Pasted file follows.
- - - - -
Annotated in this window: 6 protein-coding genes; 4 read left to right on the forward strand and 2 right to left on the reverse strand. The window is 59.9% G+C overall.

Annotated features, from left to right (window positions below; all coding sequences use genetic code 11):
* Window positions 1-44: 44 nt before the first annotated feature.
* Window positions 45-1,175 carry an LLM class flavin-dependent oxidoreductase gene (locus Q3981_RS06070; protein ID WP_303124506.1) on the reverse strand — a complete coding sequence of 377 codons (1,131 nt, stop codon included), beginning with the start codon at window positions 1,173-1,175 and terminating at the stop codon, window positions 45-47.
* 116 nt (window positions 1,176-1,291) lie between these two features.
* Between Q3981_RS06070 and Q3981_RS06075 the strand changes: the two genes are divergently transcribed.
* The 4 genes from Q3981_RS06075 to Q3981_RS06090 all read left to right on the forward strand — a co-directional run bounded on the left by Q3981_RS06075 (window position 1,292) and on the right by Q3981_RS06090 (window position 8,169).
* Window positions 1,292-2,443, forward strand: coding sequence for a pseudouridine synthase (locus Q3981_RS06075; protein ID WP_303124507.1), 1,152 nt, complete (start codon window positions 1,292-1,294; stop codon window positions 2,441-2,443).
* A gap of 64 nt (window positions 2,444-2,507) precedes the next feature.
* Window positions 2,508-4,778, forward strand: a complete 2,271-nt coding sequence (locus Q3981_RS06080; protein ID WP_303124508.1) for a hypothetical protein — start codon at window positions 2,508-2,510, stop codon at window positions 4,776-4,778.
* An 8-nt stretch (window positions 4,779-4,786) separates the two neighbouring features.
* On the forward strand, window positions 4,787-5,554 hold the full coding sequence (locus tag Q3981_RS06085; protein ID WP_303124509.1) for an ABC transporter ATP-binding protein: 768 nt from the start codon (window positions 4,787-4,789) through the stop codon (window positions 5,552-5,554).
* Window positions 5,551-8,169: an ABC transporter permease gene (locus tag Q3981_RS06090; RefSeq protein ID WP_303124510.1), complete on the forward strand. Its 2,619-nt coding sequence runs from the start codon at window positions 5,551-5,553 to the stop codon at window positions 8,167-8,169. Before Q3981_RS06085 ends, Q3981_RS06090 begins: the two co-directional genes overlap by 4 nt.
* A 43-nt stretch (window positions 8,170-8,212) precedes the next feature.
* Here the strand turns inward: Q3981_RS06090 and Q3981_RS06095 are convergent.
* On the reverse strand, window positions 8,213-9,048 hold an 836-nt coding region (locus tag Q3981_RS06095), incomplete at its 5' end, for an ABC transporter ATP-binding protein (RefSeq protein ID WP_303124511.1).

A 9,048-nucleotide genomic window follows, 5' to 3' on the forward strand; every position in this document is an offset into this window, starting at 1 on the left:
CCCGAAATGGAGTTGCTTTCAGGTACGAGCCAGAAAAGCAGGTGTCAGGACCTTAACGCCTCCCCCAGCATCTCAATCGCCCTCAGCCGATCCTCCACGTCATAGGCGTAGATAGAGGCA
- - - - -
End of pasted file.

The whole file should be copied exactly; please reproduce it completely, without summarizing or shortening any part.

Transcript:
Annotated in this window: 6 protein-coding genes; 4 read left to right on the forward strand and 2 right to left on the reverse strand. The window is 59.9% G+C overall.

Annotated features, from left to right (window positions below; all coding sequences use genetic code 11):
* Window positions 1-44: 44 nt before the first annotated feature.
* Window positions 45-1,175 carry an LLM class flavin-dependent oxidoreductase gene (locus Q3981_RS06070; protein ID WP_303124506.1) on the reverse strand — a complete coding sequence of 377 codons (1,131 nt, stop codon included), beginning with the start codon at window positions 1,173-1,175 and terminating at the stop codon, window positions 45-47.
* 116 nt (window positions 1,176-1,291) lie between these two features.
* Between Q3981_RS06070 and Q3981_RS06075 the strand changes: the two genes are divergently transcribed.
* The 4 genes from Q3981_RS06075 to Q3981_RS06090 all read left to right on the forward strand — a co-directional run bounded on the left by Q3981_RS06075 (window position 1,292) and on the right by Q3981_RS06090 (window position 8,169).
* Window positions 1,292-2,443, forward strand: coding sequence for a pseudouridine synthase (locus Q3981_RS06075; protein ID WP_303124507.1), 1,152 nt, complete (start codon window positions 1,292-1,294; stop codon window positions 2,441-2,443).
* A gap of 64 nt (window positions 2,444-2,507) precedes the next feature.
* Window positions 2,508-4,778, forward strand: a complete 2,271-nt coding sequence (locus Q3981_RS06080; protein ID WP_303124508.1) for a hypothetical protein — start codon at window positions 2,508-2,510, stop codon at window positions 4,776-4,778.
* An 8-nt stretch (window positions 4,779-4,786) separates the two neighbouring features.
* On the forward strand, window positions 4,787-5,554 hold the full coding sequence (locus tag Q3981_RS06085; protein ID WP_303124509.1) for an ABC transporter ATP-binding protein: 768 nt from the start codon (window positions 4,787-4,789) through the stop codon (window positions 5,552-5,554).
* Window positions 5,551-8,169: an ABC transporter permease gene (locus tag Q3981_RS06090; RefSeq protein ID WP_303124510.1), complete on the forward strand. Its 2,619-nt coding sequence runs from the start codon at window positions 5,551-5,553 to the stop codon at window positions 8,167-8,169. Before Q3981_RS06085 ends, Q3981_RS06090 begins: the two co-directional genes overlap by 4 nt.
* A 43-nt stretch (window positions 8,170-8,212) precedes the next feature.
* Here the strand turns inward: Q3981_RS06090 and Q3981_RS06095 are convergent.
* On the reverse strand, window positions 8,213-9,048 hold an 836-nt coding region (locus tag Q3981_RS06095), incomplete at its 5' end, for an ABC transporter ATP-binding protein (RefSeq protein ID WP_303124511.1).

A 9,048-nucleotide genomic window follows, 5' to 3' on the forward strand; every position in this document is an offset into this window, starting at 1 on the left:
CCCGAAATGGAGTTGCTTTCAGGTACGAGCCAGAAAAGCAGGTGTCAGGACCTTAACGCCTCCCCCAGCATCTCAATCGCCCTCAGCCGATCCTCCACGTCATAGGCGTAGATAGAGGCA